Cruise ship passengers infused more than $2 million into Santa Barbara’s economy last year, and local officials hope the visitors — and accompanying cash — will keep coming.
Restaurants and retailers benefited most from the ocean-going visitors, according to a recently released Visit Santa Barbara study analyzing the cruise ships’ local economic impact.
The tourism organization also announced results of a related passenger survey, both of which were conducted by Destination Analysts, a San Francisco-based marketing and research company.
News of the economic boost comes as Santa Barbara kicks off its busiest cruise ship season to-date — a fact some locals view as more bothersome than beneficial.
The second of nearly 30 luxury liners set to drop anchor this year is due to arrive Wednesday.
Whatever one’s opinion, the new study shows clear incentives to drawing thousands of visitors in via the Pacific.
More than 50,000 passengers came to port aboard 21 cruise ships in 2013 and spent $2.4 million, including $280,000 in passenger fees and sales tax to the city, according to the study.
Restaurants raked in $739,483 from travelers, with retailers banking $708,047 and entertainment and sightseeing taking in $170,775.
The money trail mirrors responses of the passenger survey, which was based on 800 questionnaires collected during September and October of last year, when 11 cruise ships and 26,136 passengers visited the city.
Most visitors said they enjoyed restaurants and retail shops — 30.5 percent and 29.2 percent, respectively — and the pedestrian-friendly environment. Shopping clocked in as the most popular activity (65.7 percent), with sightseeing second (64.9 percent) and dining third (42.7 percent).
A majority of passengers traveled on an MTD shuttle, with most checking out Stearns Wharf, Santa Barbara Harbor, guided city tours and wine tasting. Museums and galleries and the Santa Barbara Zoo drew smaller numbers.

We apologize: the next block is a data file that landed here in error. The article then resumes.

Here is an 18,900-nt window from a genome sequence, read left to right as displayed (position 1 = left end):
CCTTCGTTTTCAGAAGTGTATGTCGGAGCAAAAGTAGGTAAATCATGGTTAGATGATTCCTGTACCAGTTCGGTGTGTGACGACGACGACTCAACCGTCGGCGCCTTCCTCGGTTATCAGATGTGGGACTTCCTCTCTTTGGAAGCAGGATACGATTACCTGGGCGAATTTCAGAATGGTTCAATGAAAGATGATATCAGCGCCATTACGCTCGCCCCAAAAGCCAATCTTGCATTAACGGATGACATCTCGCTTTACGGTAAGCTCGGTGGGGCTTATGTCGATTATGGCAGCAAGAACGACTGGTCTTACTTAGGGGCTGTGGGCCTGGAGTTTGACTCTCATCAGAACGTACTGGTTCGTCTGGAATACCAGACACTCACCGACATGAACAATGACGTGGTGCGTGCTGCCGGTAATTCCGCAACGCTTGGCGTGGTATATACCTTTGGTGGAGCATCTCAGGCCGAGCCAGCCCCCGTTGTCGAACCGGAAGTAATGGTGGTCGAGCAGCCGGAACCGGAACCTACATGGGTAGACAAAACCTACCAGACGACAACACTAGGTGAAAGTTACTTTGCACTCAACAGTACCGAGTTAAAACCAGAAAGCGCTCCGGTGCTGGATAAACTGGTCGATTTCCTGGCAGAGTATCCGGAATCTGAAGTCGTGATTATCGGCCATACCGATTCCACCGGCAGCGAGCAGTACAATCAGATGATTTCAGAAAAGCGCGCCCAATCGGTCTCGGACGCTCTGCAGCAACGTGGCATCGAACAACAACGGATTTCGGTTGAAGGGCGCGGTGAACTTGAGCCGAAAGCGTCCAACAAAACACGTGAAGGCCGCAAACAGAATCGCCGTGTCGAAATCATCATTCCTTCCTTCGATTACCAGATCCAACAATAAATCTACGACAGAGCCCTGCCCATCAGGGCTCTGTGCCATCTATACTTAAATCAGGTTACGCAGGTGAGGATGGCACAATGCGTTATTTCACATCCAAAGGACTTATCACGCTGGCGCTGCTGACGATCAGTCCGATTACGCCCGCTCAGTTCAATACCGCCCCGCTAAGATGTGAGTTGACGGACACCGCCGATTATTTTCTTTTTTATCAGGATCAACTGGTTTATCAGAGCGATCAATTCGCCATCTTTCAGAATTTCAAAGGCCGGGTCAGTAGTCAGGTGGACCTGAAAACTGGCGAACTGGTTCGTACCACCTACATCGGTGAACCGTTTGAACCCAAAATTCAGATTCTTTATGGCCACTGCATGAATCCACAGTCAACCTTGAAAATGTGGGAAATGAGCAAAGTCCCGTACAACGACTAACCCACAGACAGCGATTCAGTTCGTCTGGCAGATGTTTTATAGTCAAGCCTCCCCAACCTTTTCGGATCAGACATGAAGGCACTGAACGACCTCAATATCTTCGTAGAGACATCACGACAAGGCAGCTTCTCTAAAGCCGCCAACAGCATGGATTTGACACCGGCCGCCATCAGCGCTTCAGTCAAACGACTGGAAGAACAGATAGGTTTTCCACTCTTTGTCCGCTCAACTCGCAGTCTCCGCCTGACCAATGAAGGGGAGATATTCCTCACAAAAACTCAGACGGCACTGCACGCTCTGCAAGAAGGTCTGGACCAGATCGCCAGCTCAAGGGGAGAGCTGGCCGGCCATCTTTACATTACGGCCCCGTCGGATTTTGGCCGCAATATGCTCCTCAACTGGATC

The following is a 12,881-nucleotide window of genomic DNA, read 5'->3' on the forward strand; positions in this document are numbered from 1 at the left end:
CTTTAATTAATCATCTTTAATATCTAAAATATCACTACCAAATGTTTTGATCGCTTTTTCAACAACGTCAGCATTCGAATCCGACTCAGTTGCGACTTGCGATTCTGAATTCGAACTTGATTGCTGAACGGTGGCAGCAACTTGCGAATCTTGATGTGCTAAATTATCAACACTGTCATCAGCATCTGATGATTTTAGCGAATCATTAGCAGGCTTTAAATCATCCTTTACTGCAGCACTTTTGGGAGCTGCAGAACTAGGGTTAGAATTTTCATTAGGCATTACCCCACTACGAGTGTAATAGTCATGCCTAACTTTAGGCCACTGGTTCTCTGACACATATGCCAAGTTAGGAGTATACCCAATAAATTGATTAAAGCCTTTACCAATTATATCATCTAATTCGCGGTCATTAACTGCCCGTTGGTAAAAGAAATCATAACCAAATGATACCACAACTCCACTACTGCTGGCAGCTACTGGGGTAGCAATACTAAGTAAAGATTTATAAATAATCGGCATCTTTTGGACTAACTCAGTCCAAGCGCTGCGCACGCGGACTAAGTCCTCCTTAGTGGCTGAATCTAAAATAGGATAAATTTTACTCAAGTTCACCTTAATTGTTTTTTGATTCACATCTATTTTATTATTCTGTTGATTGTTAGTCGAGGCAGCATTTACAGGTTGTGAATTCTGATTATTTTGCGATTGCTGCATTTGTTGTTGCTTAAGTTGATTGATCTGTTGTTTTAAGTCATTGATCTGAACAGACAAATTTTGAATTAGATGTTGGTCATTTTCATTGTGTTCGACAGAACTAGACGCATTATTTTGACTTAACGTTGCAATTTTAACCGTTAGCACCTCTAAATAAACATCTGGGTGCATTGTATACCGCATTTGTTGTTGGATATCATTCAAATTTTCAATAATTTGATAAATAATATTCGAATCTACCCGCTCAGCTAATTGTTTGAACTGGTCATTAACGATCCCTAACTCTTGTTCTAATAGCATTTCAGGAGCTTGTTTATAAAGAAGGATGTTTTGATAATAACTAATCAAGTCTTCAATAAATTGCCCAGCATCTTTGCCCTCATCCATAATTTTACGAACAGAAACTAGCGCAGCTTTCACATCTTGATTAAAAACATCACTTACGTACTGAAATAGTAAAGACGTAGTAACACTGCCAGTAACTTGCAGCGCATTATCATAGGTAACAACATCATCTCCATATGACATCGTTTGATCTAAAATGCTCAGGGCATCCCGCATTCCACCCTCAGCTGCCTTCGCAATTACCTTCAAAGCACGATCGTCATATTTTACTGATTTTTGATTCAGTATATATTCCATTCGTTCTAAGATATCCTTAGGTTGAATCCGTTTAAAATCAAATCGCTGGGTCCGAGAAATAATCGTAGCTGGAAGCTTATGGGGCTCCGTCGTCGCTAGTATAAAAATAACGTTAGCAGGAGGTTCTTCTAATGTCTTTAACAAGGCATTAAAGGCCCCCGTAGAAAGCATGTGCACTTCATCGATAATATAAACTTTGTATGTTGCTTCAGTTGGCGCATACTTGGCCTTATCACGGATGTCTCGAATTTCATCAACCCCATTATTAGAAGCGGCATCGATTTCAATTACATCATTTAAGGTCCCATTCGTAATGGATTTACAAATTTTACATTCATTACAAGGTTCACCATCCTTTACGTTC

About 80 percent of passengers were U.S. residents, and a majority of all visitors — nearly 96 percent — were either “very satisfied” or “satisfied” with what they chose to do.
Visit Santa Barbara officials were especially excited that 41 percent of first-time Santa Barbara tourists, which are more than half of all passengers, said they would likely return within two years — potentially leading to another $6.3 million in direct spending.
“The cruise ship industry has proven vital to the Santa Barbara South Coast economy,” said Visit Santa Barbara president and CEO Kathy Janega-Dykes. “Cruise ships come during nonpeak travel seasons — a time that is crucial to economic growth within our industry. Indeed, the recent cruise ship survey shows that Santa Barbara County has seen an economic boost thanks to passenger spending and city taxes paid by visiting ships.
“This money goes back into the economy, driving revenue to restaurants, attractions and tour operators.”
Survey results were touted by the tourism organization, which partnered with the city’s Waterfront Department, the Santa Barbara Downtown Organization, the Santa Barbara Region Chamber of Commerce and MTD at the direction of the City Council to devise a plan to attract — and effectively serve — more cruise ships.
Before 2011, locals saw only one or two cruise ship visits most years, with the exception of 2004 (four) and 2009 (three).
“Additionally, the promotional value of being included in the cruise ships’ itineraries and marketing materials, not to mention first-hand exposure, is immense,” Janega-Dykes said.
“At Visit Santa Barbara, our focus is targeting repeat visitation by these passengers — a promising effort according to the survey, which shows impressive results of repeat prospects, translating into future travel and tourism dollars for our community.”
Because more than half of all visitors said they’d soon return, and to encourage repeat overnight stays, Visit Santa Barbara created a website geared toward cruise ship passengers.
Click here to view full results of the study and passenger survey.